Seeing these wild purple thistles and Goldfinches interacting in this untouched paradise reminded me of how abundant land is in its natural state before it becomes developed. Each property, each small patch of ground, is an entire ecosystem where each creature and plant is dependent on each other. These tiny universes were once part of endless expanses of natural forests and fields. Each time a house goes up, another piece of the universe vanishes and the land becomes silent.
I spent around an hour watching and photographing these birds. I counted at least 6 of them, each tearing apart a dried thistle bud, yanking out the seeds ready to erupt, and then flying off to choose another bud at the end of a thorn-covered stem on which to land and start the process again. They took turns on different branches, darting past each other, sometimes confronting each other, flapping from bud to bud during their busy lunch.
During this time, my mother, still in the car, cleaned out her purse and organized papers as I tend to spend a lot of time with photography, and she is used to situations like this. I am thankful for her extreme patience!
The house behind this wild scene was covered in scaffolding while trucks of men performed construction work in the distance.
It is my assumption that the wild lands will eventually be covered in grass and mulch once this home is purchased and another small but unique ecosystem will be lost in favor of "development". I hope I am wrong, but time will tell.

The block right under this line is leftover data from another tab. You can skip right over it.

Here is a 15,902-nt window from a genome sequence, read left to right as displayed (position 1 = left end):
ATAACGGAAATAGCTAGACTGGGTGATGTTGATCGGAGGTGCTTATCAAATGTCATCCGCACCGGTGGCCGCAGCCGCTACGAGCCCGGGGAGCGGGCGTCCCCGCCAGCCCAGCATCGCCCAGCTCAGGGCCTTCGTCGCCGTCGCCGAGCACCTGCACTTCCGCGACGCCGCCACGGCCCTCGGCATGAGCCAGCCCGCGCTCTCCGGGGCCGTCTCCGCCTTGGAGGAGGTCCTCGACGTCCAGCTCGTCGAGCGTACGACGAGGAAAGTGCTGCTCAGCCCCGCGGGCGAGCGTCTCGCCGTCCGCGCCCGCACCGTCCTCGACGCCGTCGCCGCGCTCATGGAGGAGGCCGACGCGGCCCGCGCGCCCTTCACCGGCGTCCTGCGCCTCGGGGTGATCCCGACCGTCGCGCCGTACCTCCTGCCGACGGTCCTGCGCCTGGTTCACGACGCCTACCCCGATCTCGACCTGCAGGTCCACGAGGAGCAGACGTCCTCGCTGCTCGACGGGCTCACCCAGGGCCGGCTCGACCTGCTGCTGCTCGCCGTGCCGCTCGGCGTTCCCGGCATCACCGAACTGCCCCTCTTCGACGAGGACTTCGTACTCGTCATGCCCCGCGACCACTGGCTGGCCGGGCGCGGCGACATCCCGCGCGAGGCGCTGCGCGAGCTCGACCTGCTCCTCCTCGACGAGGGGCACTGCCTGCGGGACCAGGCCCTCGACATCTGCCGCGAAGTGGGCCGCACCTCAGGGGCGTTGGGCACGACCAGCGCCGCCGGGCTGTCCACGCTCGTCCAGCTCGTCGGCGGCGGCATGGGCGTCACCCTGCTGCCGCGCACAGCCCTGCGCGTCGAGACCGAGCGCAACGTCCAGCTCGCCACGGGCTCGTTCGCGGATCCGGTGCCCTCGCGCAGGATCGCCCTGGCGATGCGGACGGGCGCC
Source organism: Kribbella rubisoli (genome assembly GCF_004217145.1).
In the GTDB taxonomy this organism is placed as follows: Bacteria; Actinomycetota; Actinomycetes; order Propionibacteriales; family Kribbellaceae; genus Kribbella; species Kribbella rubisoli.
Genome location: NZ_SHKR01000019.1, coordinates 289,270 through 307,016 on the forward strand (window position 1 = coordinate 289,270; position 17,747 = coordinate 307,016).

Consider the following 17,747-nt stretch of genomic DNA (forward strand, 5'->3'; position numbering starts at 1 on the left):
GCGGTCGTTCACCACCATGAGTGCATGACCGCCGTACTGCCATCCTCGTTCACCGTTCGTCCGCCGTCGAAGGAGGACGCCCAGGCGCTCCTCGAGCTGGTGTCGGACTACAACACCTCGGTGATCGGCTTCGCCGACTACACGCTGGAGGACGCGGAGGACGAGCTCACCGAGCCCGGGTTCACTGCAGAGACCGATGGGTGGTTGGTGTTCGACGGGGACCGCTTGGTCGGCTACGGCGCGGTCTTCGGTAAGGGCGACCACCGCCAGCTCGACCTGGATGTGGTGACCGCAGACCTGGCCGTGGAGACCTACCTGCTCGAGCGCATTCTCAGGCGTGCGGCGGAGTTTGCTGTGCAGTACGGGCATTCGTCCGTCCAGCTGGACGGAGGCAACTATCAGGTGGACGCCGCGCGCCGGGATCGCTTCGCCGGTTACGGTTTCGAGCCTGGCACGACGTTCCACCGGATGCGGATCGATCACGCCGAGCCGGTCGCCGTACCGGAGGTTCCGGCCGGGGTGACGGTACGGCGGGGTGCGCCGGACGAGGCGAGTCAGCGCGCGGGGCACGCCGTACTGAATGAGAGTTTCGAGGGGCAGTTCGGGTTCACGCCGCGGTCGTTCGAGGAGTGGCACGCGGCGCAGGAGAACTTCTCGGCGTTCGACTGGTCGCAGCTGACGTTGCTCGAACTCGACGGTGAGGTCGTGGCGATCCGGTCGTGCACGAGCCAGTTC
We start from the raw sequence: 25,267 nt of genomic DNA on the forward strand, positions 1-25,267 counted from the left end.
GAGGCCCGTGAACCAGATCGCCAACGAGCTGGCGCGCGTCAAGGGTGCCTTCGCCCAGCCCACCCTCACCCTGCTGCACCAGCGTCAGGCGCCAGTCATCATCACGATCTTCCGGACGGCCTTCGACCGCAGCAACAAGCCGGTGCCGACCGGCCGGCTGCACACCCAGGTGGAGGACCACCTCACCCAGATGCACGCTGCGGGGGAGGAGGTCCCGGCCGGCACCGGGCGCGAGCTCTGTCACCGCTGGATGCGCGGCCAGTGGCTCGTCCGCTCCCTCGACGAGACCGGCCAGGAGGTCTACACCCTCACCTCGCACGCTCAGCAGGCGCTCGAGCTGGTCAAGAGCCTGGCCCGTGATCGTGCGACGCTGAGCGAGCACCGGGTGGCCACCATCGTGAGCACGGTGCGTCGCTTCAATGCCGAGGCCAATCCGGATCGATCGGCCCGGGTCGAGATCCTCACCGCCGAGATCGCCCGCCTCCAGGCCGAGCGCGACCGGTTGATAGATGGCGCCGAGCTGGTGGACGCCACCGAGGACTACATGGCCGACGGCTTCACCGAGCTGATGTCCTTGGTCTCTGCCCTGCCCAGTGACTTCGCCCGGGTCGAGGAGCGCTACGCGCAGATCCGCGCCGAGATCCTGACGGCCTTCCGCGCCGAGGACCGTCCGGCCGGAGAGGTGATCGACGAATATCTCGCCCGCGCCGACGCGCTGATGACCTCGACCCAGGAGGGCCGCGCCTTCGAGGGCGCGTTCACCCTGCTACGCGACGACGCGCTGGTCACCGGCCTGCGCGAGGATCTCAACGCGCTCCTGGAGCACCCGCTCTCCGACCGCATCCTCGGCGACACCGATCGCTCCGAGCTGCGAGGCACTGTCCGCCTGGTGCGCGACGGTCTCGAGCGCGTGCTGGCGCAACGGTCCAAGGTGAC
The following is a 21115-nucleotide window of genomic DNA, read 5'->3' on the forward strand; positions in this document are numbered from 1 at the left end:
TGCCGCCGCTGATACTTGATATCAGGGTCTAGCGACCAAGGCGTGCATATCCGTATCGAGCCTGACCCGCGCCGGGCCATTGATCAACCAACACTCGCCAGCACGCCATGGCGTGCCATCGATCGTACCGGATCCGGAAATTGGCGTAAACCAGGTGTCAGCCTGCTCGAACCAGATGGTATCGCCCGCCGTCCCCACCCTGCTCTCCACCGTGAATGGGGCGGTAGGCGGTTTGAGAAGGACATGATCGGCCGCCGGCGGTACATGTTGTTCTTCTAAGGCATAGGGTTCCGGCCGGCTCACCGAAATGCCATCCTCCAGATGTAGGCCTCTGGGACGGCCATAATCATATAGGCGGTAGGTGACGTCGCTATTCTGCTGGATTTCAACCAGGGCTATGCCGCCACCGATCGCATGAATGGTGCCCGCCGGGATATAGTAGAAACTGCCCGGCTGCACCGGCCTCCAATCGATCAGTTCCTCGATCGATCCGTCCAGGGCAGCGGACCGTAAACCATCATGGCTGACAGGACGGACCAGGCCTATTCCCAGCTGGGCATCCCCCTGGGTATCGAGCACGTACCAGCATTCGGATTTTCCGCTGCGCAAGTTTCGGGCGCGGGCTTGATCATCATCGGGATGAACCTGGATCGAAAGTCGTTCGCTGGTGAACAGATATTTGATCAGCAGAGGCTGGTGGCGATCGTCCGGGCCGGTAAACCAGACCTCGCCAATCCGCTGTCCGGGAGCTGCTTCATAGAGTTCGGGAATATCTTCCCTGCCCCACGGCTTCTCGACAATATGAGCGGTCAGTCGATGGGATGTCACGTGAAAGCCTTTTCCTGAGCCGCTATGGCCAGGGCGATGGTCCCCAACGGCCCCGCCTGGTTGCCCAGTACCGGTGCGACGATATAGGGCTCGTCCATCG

Reflecting on this battle of control as well as the potential balance between man and nature, I thought of architect Frank Lloyd Wright's style of designing and building and how different his approach was than that of many developers. Wright believed in designing homes into the land, around the existing trees, within the existing waterfalls, encasing the existing boulders of the forest, even if it meant those boulders ended up inside the rooms.
Often, it seems like many landscapers level a piece of land, cut down the trees, yank out the indigenous plants, and stick a house in the middle of a flat lot void of any natural life it once nurtured.
Many home owners continue to proliferate this mentality by moving into a new home and immediately laying down mulch or grass where wild plants once grew, so that they have less land to worry about maintaining.
After I finished photographing these lively and hard-working birds, I reflected that nowhere else on the surrounding blocks were there any Goldfinches. After all, where else could they go after their home and food source is taken away from them?